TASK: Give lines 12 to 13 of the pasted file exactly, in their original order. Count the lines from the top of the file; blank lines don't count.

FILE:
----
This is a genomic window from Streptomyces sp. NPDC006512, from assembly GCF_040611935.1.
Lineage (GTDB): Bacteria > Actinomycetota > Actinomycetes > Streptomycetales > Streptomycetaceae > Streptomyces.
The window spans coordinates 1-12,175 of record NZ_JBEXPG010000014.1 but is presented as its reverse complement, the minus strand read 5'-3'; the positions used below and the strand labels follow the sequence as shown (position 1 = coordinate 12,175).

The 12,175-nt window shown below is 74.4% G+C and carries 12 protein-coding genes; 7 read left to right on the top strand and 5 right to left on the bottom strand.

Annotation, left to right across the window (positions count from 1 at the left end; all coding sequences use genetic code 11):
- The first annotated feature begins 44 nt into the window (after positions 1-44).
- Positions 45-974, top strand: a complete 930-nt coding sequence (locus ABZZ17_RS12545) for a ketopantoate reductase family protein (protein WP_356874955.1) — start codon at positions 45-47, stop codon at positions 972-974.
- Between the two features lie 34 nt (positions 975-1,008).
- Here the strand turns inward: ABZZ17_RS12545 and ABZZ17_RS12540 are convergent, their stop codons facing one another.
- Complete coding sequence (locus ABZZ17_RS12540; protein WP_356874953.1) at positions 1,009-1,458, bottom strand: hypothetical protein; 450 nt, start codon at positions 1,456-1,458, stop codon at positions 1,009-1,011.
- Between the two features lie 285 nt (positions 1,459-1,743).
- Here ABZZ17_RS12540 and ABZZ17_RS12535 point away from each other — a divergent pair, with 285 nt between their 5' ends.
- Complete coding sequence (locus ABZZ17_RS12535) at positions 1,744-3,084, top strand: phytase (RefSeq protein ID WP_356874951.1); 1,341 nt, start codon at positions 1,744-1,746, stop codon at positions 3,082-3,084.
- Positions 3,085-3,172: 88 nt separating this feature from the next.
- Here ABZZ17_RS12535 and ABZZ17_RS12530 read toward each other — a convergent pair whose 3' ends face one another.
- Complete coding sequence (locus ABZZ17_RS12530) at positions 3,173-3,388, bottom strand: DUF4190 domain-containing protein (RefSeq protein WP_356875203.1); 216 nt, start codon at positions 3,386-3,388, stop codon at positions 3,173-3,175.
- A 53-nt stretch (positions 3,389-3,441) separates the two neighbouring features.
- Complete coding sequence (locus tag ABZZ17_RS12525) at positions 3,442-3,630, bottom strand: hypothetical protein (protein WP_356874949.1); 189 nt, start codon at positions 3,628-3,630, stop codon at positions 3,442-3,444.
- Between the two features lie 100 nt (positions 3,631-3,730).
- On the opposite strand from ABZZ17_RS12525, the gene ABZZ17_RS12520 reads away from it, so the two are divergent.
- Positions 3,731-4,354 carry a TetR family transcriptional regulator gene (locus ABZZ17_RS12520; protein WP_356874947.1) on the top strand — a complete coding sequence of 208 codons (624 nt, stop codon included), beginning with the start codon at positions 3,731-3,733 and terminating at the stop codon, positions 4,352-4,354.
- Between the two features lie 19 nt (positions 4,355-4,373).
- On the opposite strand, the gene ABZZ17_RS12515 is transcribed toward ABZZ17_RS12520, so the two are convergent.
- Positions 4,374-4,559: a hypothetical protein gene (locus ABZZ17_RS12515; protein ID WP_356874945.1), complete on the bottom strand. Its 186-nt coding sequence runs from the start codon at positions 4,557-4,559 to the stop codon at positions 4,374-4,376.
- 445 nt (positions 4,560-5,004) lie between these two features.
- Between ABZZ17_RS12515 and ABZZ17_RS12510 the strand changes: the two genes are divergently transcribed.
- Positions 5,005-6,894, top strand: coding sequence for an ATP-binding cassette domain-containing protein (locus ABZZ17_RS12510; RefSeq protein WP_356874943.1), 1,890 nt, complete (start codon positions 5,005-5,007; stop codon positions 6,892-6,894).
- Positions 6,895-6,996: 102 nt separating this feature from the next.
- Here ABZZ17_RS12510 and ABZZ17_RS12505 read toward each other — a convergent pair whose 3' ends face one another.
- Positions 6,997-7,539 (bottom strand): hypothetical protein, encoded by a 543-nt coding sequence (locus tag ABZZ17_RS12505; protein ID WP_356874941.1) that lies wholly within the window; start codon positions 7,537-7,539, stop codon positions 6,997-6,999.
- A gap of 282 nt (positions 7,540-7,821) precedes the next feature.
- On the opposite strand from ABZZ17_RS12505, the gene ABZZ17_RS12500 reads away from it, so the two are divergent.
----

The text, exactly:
- Here ABZZ17_RS12540 and ABZZ17_RS12535 point away from each other — a divergent pair, with 285 nt between their 5' ends.
- Complete coding sequence (locus ABZZ17_RS12535) at positions 1,744-3,084, top strand: phytase (RefSeq protein ID WP_356874951.1); 1,341 nt, start codon at positions 1,744-1,746, stop codon at positions 3,082-3,084.